Got off the train at Cooperstown.
Good day for a game; it’d be a lot
More fun than what’s been planned.
Is it a great game or what?
A grownup gets paid to play
A kid’s game. I played every day
Instead of going to a job
Like most folks have to do.
They’ve got to work to pay the bills
That keep on piling up on you
By slinging hash or tending bars
Or pumping gas or making cars.
A mule ahead and me behind the plow,
I’ve been there, done that, a barefoot chap
In a beat up straw hat. I thank the Lord
That He saw fit to let it be when Pap
Gave up the farm. In town I saw boys playing
Ball; I heard the head honcho saying,
'Y'all want to play?' I tried out their bat
And cleared a fence about
Four hundred feet away.
They put me in the pasture out
Past all the others. Balls they hit
I caught like I’d been born to it.
Then on a line I’d lay
It on the plate, to which
Somebody said, ‘I’d like
To see if he can pitch.
Let’s let him show what he can do.’
I climbed the mound and threw a few.
I got so good at it
That some of them got sore
And asked me not to play
With them no more.
It was too far so no scouts came
To see me play a single game.
At college I walked on.
‘Could you folks use a hand,’ I said.
They were shorthanded so
I got the go-ahead.
Again they put me way out there
Past all the others where
I soon felt I had found a home.
I climbed the bank and shagged flies,
Ran down long drives and caught sinking liners
Off the grass. I wanted to rise
In the ranks, a chance to show
What I could do; I asked to throw
A few. The head man said,
‘Ever pitched before? Let's see what you got.’
And handed me the ball.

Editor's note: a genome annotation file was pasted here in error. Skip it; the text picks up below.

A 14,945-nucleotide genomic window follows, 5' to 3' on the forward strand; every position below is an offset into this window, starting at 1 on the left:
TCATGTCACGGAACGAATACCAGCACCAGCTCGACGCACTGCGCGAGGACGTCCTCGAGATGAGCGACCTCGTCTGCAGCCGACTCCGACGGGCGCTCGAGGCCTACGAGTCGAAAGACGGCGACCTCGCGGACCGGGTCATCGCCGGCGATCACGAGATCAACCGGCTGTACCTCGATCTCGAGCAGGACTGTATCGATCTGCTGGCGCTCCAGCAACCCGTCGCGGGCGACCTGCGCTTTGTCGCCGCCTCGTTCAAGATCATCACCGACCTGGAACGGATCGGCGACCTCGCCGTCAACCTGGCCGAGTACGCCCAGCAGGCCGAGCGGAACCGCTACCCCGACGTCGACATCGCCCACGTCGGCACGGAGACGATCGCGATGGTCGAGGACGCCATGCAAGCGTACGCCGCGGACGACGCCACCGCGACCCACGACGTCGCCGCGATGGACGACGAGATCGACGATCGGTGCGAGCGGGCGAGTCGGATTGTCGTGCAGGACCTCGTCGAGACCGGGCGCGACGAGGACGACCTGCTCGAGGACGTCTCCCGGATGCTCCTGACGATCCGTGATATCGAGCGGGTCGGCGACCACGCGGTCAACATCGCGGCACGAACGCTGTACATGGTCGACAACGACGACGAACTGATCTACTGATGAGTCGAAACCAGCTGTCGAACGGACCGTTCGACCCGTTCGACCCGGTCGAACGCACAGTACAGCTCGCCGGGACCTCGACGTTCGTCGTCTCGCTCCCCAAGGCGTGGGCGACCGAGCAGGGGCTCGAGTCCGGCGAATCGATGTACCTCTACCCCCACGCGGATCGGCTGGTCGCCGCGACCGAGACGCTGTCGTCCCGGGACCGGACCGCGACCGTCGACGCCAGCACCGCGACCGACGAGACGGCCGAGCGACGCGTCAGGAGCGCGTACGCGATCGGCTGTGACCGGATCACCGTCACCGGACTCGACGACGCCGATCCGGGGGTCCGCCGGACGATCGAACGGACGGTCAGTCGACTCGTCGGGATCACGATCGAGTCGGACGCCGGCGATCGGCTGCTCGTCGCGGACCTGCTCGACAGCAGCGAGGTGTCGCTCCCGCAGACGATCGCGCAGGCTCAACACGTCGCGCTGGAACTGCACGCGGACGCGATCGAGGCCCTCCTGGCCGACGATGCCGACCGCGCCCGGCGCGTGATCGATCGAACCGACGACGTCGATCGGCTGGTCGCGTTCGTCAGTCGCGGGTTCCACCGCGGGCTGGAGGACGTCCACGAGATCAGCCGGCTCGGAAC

I answered, ‘Shore, but not a lot.
I pitched so hard the catcher quit
When I set fire to his catcher’s mitt.’
State Champs last year, and all still there,
They watched to see what I had.
I wasn’t the type to get stage fright
But I took the mound a nervous lad
And promptly forgot all I knew.
The first thing you learn to do
Is grip the ball tight. As it
Was bound to do, it sailed.
I walked a few and then a few more.
But then, thank goodness, what I had failed
To think to do I thought to do--
What I well knew you ought to do.
I squeezed the ball, struck out the side.
The cleanup hitter, his jaw dropped
When I surprised him with a curve.
But he didn’t quit. He swung and popped
It up in no man’s land--their only hit.
The team gathered round. ‘Man, you got grit.
‘You showed some heart, you cleaned their plow.
You’re bound to start on opening day.’
[Did I feel good! It never got no better than that.]
The rest is history, as they say.
‘He’s faster than Feller or “The Train,”
A curve like Casey and a brain
‘As tough as rawhide, razor sharp.
He can carouse and drink more beer
Than Babe, can change up smoother
Than the skin on a baby’s rear.'
The records fell like bowling pins--
Awards enough for a dozen dens.
‘He hit the horsehide harder than a Lemon,
Best there ever was, they say, defied
The Designated Hitter Rule.
It’d have been mad to have denied
Him his At Bats.’ Though it’s a sham
I’ll still sit still for them to cram
Another honor down my throat,
Consent to sit and sign my name
Beside a sign assigning me
A seat inside the Hall of Fame.
For what, I ask, but something you
Or any other kid would pay to do?